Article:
Whole Beast at the Montpelier, London: ‘Not subtle but huge fun’ – restaurant review

<span>Animal passions: the welcoming interior at Whole Beast at the Montpelier, south London.</span><span>Photograph: Sophia Evans/The Observer</span>
Animal passions: the welcoming interior at Whole Beast at the Montpelier, south London.Photograph: Sophia Evans/The Observer

Whole Beast at the Montpelier, 43 Choumert Road, London SE15 4AR (020 7635 9483). All dishes £3-£16, desserts £4-£6, wine from £25

Some menus read like the setlist for a Take That gig: a few ballads to kick things off, in the shape of cheery salads and dips, building towards some serious live fire grill, dancefloor fillers. Others are a bit more Elbow: a warm, comforting and life-affirming journey through the vagaries of love and loss; some French classics, say, or a few soothing pasta dishes followed by a perfectly made crème brûlée. Behold, the great Guy Garvey cracking through the lightly bitter carapace of life’s burnt sugar to get to the soft-set cream beneath. And then there’s the menu by Whole Beast, in permanent residency at the Montpelier, a boozer in Peckham. That’s a Slipknot gig. It’s packed full of cranial-shaking, jaw-rattling bangers from start to finish. I accept I’ve never been anywhere near a Slipknot gig. With this hair? And these feet? But the overwrought imagery stands. These are my analogies. If you don’t like them, I have others.

Whole Beast, a roving cooking project by Sam Bryant and his Polish-born partner, Alicja, describes itself as a “nose-to-tail, live fire concept”. Both grew up in rural areas and say they have “an eye on the past more than the future, using more primitive culinary techniques”. They also declare themselves to be “pyromaniac sommeliers, matching different woods to different animals”. It’s a lot, isn’t it? But it’s also huge fun. The resulting food is not subtle. They do not do understated. They do shouty look-at-me food. In the same way that salty bar nibbles encourage patrons to buy more drinks, these are dishes that go very well with a night at the bar.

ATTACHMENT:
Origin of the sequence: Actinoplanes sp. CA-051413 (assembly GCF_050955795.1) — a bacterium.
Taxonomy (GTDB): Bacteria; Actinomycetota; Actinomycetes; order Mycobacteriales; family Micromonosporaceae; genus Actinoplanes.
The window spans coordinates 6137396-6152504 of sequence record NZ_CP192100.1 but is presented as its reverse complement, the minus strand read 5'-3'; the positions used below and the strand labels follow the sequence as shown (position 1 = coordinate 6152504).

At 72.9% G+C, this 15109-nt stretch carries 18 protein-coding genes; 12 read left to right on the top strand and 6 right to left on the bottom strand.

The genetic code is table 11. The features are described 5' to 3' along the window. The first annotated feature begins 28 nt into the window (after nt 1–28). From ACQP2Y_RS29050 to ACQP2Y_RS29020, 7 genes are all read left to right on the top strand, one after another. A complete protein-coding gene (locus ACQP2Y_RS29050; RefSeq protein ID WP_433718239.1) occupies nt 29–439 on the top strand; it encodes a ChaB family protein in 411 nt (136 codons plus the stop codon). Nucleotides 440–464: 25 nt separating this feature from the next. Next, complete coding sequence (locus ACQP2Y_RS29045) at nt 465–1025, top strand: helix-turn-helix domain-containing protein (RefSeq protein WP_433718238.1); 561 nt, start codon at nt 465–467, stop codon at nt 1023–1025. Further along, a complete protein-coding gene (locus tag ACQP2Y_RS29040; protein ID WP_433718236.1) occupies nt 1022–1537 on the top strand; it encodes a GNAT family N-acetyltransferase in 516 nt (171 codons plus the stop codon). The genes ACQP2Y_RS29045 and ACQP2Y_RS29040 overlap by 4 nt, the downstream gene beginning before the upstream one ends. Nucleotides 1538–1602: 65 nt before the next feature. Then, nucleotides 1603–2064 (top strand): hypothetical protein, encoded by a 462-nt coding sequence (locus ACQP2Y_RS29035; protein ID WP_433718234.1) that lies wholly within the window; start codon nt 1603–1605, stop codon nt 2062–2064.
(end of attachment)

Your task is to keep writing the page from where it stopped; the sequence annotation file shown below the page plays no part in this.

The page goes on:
And so here they are in a blocky redbrick corner pub, in what is now known, to many people’s profound irritation, as Peckham’s Bellenden Village. Recently, a screenwriter called David Lee Stokes posted to social media what he regarded as the best scene introduction he’d ever written. It read: “EXT. NANDO’S RESTAURANT – NIGHT. Establishing shot. You know what they look like. I’m not describing it to you.” I could only applaud. After a while, describing all this stuff really does get tiresome. Surely you know what a vaguely gentrified inner London pub looks like by now. No? Fair enough. It means there’s Murphy’s on tap, but they also do two-for-one negronis on Thursdays and the short wine list includes a serviceable chablis. There’s a saloon bar upfront and at the back, a wider, pot-planted space with booths and high-top tables. Food orders, from the short menu, are taken at the bar.

That starts with a pickled egg smothered in a salty, fermented bright red chilli sauce and resting in a puddle of Henderson’s, that dark, savoury, vinegary condiment from Sheffield that is in no way anything like Worcestershire sauce, and there will be nothing more said on the matter. It’s a delightful eye widener, a nod to pub life, and yes you can indeed fill my glass with more of that lovely chilled white. There are two dishes called tacos on the menu tonight. In the sense that the fillings rest upon soft, warm tortillas, the name fits, but they are so stacked, so very Devil’s Mountain, that rolling these up and eating them with your hands is an impossibility. Use a knife and fork.

One is piled high with a tangle of burnt leeks and a smoked garlic cream, under a hefty rubble of salty, fried garlic breadcrumbs; the other is heaped with crumbled Tamworth chorizo, stained green, presumably from a herb purée. There are ribbons of sweet pink pickled onions and more crumbs. Both are messy and bold. A big dollop of whipped cod’s roe comes with blocks of golden, oniony hash brown still hot from the deep fryer. While introducing one to the other, I muse on this perfect exercise in edible engineering: the way the slabs of crisp potato serve as a perfect platform for the fish-ripe cod’s roe.